which will kill the nodetracker and all listener nodes.

Full example session with two nodes

Let's take a simple example where we're running P-D on two nodes, whose hostnames are Gondor and Isengard. We'll run the control nodes on Gondor (we're assuming they don't suck up too many CPU cycles), and we'll run one listener node on Gondor and Isengard each. First, we start nodetracker on Gondor:

josh@Gondor:~/distr-pari$ erl -sname nodetracker
Erlang (BEAM) emulator version 5.5.2 [source] [async-threads:0] [kernel-poll:false]

Eshell V5.5.2 (abort with ^G)

We've just started an Erlang shell, named 'nodetracker' , on which we will run the nodetracker process like so:

(nodetracker@Gondor)2> c(nodetrack).
(nodetracker@Gondor)3> nodetrack:start([firstListener@Gondor , secondListener@Isengard], talk@Gondor).

The nodetracker will immediately begin attempting to contact the two listener nodes (firstListener@Gondor and secondListener@Isengard) we've passed in as arguments. It will start printing output like so:

DWU_Node is :talk@Gondor
All nodes: [firstListener@Gondor,secondListener@Isengard]
First node unchecked is: firstListener@Gondor (nodetracker@Gondor)4>
Tail unchecked is: [secondListener@Isengard]
Length of all is 2 Length of unchecked is 2
Nodetracker timed out waiting on -nodealive- from: firstListener@Gondor

You might notice that it complains about timing out waiting for a response from the listener nodes. This is fine, because we haven't started them yet. We will do so now, from another terminal on host Gondor, like so:

josh@Gondor:~/distr-pari$ erl -sname firstListener
Erlang (BEAM) emulator version 5.5.2 [source] [async-threads:0] [kernel-poll:false]

Eshell V5.5.2 (abort with ^G)
(firstListener@Gondor)1> c(localmessages).
(firstListener@Gondor)2> localmessages:start_listen().
Received isnodealive from parent
Received isnodealive from parent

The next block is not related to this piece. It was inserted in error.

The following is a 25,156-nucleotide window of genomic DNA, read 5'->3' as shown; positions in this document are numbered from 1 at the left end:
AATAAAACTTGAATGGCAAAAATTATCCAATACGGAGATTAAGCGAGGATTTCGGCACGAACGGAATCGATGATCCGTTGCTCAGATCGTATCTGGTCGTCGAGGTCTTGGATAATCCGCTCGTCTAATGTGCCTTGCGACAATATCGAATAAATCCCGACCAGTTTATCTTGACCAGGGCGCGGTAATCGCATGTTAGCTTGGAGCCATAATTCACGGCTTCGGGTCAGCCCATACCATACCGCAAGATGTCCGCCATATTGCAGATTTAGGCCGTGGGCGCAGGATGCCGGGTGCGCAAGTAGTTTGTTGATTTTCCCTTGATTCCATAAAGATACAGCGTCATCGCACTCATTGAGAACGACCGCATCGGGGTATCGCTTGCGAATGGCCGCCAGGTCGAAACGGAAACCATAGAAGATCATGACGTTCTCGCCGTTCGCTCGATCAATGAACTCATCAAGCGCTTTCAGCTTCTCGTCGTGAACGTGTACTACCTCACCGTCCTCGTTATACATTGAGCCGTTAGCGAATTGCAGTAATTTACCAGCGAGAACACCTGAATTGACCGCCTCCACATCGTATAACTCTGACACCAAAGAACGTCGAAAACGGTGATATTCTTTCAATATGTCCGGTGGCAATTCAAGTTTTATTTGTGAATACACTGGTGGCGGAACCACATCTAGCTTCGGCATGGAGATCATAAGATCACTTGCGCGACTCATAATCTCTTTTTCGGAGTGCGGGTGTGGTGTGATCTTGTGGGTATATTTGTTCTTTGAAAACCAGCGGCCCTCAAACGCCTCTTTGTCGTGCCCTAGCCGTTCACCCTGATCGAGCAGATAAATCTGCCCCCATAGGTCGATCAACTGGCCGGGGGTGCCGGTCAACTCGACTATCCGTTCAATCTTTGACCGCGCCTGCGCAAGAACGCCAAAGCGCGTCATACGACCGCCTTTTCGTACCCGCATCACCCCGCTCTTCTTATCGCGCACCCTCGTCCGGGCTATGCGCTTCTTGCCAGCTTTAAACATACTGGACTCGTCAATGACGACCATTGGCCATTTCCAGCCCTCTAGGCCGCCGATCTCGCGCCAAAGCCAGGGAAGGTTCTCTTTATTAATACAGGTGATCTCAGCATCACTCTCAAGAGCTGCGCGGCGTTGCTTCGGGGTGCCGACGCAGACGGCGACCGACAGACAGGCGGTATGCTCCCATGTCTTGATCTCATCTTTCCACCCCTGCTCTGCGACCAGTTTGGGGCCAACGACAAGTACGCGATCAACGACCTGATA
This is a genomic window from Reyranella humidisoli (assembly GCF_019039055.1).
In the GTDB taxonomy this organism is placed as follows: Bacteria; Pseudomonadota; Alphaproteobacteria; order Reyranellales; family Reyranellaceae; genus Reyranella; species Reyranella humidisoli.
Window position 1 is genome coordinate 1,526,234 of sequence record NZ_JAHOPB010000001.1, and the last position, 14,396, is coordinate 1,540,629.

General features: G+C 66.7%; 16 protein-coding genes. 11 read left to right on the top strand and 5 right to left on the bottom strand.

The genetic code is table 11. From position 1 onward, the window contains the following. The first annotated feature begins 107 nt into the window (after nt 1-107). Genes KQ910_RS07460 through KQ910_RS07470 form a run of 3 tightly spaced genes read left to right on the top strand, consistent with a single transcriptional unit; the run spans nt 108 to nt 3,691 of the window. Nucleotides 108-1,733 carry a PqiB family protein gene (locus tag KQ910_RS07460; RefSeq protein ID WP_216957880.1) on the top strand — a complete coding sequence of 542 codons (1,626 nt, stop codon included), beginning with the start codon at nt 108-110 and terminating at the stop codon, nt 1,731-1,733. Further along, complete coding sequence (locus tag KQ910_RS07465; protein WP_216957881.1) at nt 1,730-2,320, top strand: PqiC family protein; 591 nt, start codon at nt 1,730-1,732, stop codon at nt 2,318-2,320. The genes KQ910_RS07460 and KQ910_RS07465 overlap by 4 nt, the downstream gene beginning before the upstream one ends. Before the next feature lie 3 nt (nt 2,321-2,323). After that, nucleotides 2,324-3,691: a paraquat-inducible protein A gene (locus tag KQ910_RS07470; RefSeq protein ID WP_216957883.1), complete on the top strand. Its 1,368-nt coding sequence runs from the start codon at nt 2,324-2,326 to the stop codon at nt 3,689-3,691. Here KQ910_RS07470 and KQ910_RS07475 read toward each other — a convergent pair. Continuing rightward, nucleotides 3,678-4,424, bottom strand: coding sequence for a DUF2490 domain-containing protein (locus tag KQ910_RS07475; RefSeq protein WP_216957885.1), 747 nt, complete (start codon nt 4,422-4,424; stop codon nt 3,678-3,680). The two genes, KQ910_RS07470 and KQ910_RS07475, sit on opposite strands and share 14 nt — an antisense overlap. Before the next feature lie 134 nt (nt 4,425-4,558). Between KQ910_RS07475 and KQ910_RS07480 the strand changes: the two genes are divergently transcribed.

A second or two after running 'localmessages:start_listen().', you should start start seeing output indicating that your listener node is receiving communications from the nodetracker. If you check the nodetracker process, it should now start printing lines saying "Confirmed that node: firstListener@Gondor is alive."

Next, start the second listener process on host Isengard in the exact same fashion:

josh@Isengard:~/distr-pari$ erl -sname secondListener
Erlang (BEAM) emulator version 5.5.2 [source] [async-threads:0] [kernel-poll:false]

Eshell V5.5.2 (abort with ^G)
(secondListener@Isengard)1> c(localmessages).
(secondListener@Isengard)2> localmessages:start_listen().
Received isnodealive from parent
Received isnodealive from parent

Finally, we can start the process to distribute work nodes to the two listener nodes, like so:

josh@Gondor:~/distr-pari$ erl -sname talk
Erlang (BEAM) emulator version 5.5.2 [source] [async-threads:0] [kernel-poll:false]

Eshell V5.5.2 (abort with ^G)
(talk@Gondor)1> c(localmessages).
(talk@Gondor)2> localmessages:start_talk(900,1000,25,talk@Gondor).

You should now, finally, start receiving the results of your desired computations from your compute nodes. In this case, we are using the default file which tells the nodes to look for prime numbers within a certain range. The output will look something like this:

Received start point from tracker:

---Received node alive info from nodetracker! for node: firstListener@Gondor
Executing talk_waitmsgs, waiting for :--Output Data Missing--
Output from subprocess: